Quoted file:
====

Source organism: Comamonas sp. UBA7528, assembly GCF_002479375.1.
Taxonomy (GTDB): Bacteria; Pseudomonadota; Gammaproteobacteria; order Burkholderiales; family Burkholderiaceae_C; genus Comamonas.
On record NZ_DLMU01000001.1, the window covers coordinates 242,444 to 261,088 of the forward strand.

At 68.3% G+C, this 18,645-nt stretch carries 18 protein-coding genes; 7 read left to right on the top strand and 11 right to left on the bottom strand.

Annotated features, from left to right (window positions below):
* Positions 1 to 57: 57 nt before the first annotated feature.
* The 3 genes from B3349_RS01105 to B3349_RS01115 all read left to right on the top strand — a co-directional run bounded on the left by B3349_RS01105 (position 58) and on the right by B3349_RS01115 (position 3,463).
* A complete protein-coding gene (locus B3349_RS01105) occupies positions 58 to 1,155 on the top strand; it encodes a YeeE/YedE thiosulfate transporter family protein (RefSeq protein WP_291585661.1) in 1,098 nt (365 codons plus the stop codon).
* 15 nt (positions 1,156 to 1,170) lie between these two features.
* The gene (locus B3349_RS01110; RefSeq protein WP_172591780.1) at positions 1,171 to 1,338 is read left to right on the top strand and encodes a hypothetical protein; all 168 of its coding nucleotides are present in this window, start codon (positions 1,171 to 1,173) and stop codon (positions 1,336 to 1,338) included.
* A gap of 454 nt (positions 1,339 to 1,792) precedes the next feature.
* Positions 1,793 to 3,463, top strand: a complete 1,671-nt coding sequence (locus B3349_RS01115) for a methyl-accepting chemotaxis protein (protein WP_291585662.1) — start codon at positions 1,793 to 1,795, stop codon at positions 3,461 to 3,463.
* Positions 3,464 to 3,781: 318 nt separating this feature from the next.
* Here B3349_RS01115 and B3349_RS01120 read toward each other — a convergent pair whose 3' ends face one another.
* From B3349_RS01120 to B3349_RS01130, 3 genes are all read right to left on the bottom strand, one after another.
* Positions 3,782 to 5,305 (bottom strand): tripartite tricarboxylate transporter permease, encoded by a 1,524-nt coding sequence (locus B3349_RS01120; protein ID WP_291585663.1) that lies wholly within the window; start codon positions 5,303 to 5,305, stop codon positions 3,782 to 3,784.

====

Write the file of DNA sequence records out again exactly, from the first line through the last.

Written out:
Source organism: Comamonas sp. UBA7528, assembly GCF_002479375.1.
Taxonomy (GTDB): Bacteria; Pseudomonadota; Gammaproteobacteria; order Burkholderiales; family Burkholderiaceae_C; genus Comamonas.
On record NZ_DLMU01000001.1, the window covers coordinates 242,444 to 261,088 of the forward strand.

At 68.3% G+C, this 18,645-nt stretch carries 18 protein-coding genes; 7 read left to right on the top strand and 11 right to left on the bottom strand.

Annotated features, from left to right (window positions below):
* Positions 1 to 57: 57 nt before the first annotated feature.
* The 3 genes from B3349_RS01105 to B3349_RS01115 all read left to right on the top strand — a co-directional run bounded on the left by B3349_RS01105 (position 58) and on the right by B3349_RS01115 (position 3,463).
* A complete protein-coding gene (locus B3349_RS01105) occupies positions 58 to 1,155 on the top strand; it encodes a YeeE/YedE thiosulfate transporter family protein (RefSeq protein WP_291585661.1) in 1,098 nt (365 codons plus the stop codon).
* 15 nt (positions 1,156 to 1,170) lie between these two features.
* The gene (locus B3349_RS01110; RefSeq protein WP_172591780.1) at positions 1,171 to 1,338 is read left to right on the top strand and encodes a hypothetical protein; all 168 of its coding nucleotides are present in this window, start codon (positions 1,171 to 1,173) and stop codon (positions 1,336 to 1,338) included.
* A gap of 454 nt (positions 1,339 to 1,792) precedes the next feature.
* Positions 1,793 to 3,463, top strand: a complete 1,671-nt coding sequence (locus B3349_RS01115) for a methyl-accepting chemotaxis protein (protein WP_291585662.1) — start codon at positions 1,793 to 1,795, stop codon at positions 3,461 to 3,463.
* Positions 3,464 to 3,781: 318 nt separating this feature from the next.
* Here B3349_RS01115 and B3349_RS01120 read toward each other — a convergent pair whose 3' ends face one another.
* From B3349_RS01120 to B3349_RS01130, 3 genes are all read right to left on the bottom strand, one after another.
* Positions 3,782 to 5,305 (bottom strand): tripartite tricarboxylate transporter permease, encoded by a 1,524-nt coding sequence (locus B3349_RS01120; protein ID WP_291585663.1) that lies wholly within the window; start codon positions 5,303 to 5,305, stop codon positions 3,782 to 3,784.